Climate and Weather of the Sun-Earth System (CAWSES-II)




The Scientific Need: We are poised on the brink of discovering the important processes that connect changes at the solar surface with features in the geospace environment and ultimately with climate variability. These connections are key to understanding complex planetary environments, and the general elements that enable planets to sustain life. Scientific breakthroughs in all these areas await advances in cyberinfrastructure that will allow the worldwide research community to access international data sets, distributed sensor networks, virtual observatories, advanced computational and visualization facilities, the most sophisticated Sun-to-Earth community models available, and to communicate with each other across discipline and national boundaries.  No single organization is poised to make these breakthroughs, operate these instruments, construct these models, develop and maintain research support facilities. This is a worldwide endeavor with diverse participation and stakeholders.  At issue is the ability to address the frontiers of system-level science.

Why Now? The past decade has seen the creation of a remarkable new capability to observe conditions simultaneously in regions from Sun-to-Earth using combinations of worldwide space and ground-based observing platforms. Simultaneously, new models of the solar dynamo that enable physics-based predictions of solar magnetic variability, suites of cutting-edge Sun-to-Earth coupled models, and "whole atmosphere" models that simulate tropospheric climate with linkages all the way to the upper atmosphere and space weather have become available along with the necessary advances in computer hardware and software. Open data policies and a developing system of virtual observatories are making diverse data sets widely available to the research community. The availability of data by itself, however, is not enough.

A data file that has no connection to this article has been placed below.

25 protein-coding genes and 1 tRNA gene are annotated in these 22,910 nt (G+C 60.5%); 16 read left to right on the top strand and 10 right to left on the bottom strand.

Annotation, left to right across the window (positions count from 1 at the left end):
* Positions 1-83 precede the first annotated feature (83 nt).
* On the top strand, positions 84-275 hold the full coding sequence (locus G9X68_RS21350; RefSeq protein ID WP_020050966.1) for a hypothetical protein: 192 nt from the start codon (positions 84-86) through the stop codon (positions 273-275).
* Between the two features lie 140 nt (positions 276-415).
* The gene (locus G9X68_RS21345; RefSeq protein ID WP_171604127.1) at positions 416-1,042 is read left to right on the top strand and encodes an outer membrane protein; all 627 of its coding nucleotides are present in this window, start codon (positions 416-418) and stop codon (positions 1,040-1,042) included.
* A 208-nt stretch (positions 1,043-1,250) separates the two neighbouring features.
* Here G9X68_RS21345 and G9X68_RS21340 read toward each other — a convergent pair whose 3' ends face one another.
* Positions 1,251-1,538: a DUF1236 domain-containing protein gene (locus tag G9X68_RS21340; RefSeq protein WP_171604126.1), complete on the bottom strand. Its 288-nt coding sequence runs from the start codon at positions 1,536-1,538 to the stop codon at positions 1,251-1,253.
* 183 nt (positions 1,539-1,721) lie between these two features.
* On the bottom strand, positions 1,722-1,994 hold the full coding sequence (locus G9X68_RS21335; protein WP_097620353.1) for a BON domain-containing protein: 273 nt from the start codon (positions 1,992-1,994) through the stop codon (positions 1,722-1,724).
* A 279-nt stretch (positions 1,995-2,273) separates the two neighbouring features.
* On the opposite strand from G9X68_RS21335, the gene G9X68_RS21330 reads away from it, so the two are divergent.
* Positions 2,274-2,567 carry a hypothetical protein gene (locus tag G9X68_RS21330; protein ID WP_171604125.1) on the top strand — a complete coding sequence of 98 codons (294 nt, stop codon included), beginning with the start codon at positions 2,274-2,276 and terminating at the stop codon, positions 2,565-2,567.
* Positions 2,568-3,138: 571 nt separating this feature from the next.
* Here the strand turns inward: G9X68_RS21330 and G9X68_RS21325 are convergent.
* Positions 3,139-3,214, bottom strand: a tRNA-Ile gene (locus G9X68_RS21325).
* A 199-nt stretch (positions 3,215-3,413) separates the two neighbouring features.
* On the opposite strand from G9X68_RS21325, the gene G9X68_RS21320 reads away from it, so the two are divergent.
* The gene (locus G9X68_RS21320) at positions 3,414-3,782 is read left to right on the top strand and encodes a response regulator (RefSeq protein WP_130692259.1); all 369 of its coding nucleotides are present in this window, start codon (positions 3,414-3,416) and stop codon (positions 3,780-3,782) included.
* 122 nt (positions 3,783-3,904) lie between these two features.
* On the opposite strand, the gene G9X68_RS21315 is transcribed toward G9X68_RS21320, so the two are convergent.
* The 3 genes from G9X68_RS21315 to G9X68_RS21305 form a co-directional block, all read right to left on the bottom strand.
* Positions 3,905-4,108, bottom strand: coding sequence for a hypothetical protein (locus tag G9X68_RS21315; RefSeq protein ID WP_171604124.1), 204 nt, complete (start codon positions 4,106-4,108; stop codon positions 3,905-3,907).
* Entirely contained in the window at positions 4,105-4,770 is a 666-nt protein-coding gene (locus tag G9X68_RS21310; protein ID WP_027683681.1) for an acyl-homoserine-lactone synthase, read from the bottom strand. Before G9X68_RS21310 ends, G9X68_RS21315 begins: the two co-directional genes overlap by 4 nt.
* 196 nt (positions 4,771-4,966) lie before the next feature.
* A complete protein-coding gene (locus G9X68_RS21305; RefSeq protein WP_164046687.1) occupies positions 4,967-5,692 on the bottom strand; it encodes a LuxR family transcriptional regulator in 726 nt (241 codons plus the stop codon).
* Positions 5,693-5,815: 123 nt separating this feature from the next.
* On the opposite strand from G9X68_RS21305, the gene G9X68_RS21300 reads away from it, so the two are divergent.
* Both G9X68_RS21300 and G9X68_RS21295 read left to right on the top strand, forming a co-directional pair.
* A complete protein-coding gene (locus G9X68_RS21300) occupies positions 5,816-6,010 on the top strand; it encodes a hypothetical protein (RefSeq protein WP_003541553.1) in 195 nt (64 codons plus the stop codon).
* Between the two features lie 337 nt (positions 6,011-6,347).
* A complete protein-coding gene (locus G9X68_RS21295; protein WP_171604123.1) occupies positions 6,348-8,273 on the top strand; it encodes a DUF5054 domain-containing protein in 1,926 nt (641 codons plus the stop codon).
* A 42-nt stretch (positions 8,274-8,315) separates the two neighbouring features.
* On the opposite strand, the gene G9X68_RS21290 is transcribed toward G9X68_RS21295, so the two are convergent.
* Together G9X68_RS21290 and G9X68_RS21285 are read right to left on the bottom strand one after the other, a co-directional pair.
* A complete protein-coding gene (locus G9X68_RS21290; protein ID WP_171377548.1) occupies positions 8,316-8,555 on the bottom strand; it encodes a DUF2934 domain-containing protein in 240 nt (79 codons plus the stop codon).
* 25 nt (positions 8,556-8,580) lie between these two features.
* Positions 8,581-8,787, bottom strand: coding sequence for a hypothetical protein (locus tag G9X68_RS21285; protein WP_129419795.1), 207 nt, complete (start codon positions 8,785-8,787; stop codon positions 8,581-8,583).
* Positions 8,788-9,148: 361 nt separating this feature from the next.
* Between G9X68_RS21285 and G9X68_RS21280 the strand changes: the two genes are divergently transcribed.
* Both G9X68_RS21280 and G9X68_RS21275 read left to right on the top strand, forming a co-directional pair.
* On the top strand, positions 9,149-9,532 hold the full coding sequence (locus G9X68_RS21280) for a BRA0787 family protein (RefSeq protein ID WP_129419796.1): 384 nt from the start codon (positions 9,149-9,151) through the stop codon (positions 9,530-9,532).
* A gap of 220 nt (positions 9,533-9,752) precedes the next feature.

For working activities - participants should visit: The CAWSES Wiki.


CAWSES-II is a program of SCOSTEP - the Scientific Committee on Solar-Terrestrial Physics

CAWSES-II will add value to this effort by supporting the construction of a framework for sustaining international and interdisciplinary collaborations. This framework leverages the full potential for scientific discovery and learning inherent in past investments in instrumentation and facilities.  CAWSES-II focuses coordination efforts on "grand challenge" questions that can only be addressed through interdisciplinary research and international collaboration. It supports the development of a virtual community that will produce the scientific breakthroughs enabled by advances in cyber infrastructure and in the process, will help to revolutionize the very way in which collaborative scientific research is done.

CAWSES-II has 6 task groups that address science and integrative activities to focus its activities.


See what happened in CAWSES-I


Transformative Science

photo by H. Tsuda (Japan)